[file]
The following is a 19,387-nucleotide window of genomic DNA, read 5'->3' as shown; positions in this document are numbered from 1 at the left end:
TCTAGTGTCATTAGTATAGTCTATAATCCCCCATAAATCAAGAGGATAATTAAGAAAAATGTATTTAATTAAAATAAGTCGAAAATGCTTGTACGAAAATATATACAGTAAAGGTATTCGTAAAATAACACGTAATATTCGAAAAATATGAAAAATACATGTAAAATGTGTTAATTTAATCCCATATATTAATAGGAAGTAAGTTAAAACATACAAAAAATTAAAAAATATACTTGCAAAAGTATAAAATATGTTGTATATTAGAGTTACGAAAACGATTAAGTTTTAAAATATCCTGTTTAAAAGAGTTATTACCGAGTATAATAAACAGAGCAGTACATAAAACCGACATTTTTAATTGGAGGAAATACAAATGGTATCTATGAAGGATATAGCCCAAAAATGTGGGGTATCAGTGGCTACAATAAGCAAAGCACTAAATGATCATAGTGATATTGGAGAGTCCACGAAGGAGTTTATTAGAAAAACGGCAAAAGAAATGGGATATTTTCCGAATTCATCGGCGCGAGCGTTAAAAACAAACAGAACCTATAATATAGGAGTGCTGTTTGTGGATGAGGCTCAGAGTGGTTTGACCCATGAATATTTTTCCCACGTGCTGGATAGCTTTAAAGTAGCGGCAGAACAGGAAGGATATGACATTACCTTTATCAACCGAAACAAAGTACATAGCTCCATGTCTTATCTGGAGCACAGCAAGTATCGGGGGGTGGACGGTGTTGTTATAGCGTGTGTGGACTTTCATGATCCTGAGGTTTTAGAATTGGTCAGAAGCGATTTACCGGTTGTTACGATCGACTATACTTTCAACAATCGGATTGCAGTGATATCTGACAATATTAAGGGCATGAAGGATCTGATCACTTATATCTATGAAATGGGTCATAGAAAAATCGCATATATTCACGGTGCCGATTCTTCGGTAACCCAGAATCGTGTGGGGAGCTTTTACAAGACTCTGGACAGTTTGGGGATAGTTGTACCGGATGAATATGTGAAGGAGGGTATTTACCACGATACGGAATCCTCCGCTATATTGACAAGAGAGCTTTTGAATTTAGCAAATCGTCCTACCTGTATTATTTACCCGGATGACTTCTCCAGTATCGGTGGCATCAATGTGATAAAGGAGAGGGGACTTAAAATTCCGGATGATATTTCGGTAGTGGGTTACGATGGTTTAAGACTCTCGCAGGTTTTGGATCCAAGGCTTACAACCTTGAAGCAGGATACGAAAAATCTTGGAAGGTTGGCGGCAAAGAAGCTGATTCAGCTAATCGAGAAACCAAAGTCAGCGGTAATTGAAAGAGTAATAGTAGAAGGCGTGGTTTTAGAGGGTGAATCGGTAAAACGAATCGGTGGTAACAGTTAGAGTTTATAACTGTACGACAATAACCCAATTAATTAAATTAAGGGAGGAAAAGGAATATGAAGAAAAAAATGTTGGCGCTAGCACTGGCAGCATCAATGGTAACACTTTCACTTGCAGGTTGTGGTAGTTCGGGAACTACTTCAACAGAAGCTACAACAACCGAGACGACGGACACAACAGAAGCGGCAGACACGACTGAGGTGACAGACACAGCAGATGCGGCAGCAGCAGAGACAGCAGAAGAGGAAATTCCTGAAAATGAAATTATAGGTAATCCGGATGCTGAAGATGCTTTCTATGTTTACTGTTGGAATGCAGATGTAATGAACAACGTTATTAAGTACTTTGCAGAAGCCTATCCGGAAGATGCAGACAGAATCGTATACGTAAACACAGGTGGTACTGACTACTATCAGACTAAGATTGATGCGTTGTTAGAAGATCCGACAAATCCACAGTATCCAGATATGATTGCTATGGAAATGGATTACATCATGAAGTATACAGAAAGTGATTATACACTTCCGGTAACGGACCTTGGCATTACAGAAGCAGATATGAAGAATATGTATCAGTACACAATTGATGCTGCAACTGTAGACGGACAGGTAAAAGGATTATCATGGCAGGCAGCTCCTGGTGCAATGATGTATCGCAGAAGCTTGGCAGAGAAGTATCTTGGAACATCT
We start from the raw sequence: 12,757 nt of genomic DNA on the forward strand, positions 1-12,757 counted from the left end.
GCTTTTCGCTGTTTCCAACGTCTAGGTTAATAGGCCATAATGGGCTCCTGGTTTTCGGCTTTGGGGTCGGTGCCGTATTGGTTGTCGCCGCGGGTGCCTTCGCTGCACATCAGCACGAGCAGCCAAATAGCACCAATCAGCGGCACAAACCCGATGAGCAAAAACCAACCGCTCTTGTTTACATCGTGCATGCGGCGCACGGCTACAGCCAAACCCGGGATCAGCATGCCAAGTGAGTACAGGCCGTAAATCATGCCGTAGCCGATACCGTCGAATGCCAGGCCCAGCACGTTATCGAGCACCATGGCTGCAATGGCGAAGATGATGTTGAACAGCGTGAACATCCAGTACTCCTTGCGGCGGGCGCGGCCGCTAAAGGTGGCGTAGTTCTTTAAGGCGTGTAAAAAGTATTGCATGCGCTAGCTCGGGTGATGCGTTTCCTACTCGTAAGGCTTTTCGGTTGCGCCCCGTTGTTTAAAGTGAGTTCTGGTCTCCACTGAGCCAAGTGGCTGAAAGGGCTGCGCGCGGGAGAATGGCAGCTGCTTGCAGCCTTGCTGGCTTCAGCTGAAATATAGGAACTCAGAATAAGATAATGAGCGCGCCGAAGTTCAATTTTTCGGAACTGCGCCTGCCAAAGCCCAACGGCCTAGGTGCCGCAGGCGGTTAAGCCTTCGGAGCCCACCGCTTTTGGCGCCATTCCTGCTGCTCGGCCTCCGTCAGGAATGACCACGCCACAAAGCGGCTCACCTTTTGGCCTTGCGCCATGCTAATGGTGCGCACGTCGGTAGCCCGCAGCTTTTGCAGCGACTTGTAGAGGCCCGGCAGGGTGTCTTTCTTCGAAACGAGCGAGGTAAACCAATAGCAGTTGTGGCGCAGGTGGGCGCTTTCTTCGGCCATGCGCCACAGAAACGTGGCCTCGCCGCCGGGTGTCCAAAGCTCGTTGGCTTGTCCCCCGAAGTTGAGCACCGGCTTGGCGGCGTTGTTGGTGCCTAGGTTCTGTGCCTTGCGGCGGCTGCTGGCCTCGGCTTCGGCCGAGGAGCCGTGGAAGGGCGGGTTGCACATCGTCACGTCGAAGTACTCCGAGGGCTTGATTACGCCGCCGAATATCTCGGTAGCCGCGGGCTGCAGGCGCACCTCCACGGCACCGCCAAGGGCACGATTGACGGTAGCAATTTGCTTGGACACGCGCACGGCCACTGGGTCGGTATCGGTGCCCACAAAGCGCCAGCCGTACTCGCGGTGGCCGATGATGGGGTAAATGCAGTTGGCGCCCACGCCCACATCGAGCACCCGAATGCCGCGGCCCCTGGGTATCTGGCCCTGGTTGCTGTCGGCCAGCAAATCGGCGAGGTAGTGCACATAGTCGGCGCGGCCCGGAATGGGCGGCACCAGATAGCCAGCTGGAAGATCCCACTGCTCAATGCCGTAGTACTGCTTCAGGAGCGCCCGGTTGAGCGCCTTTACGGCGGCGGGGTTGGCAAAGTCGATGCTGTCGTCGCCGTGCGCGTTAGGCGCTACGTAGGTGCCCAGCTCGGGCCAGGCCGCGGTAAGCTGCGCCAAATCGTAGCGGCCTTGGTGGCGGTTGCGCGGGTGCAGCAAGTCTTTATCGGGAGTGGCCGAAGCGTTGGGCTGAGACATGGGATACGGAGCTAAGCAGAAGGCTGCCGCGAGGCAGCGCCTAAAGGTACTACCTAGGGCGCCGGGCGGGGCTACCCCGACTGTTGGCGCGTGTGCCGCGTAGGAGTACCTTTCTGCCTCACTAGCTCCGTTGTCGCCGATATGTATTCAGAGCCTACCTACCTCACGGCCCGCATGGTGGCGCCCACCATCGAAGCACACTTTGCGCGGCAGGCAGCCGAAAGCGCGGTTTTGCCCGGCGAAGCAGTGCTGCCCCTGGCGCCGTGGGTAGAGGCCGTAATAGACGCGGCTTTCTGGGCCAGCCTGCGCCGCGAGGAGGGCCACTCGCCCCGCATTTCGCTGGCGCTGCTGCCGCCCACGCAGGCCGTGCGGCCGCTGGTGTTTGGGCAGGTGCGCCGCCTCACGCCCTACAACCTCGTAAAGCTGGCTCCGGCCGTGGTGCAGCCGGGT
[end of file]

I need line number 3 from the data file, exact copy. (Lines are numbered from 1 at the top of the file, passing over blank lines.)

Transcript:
We start from the raw sequence: 12,757 nt of genomic DNA on the forward strand, positions 1-12,757 counted from the left end.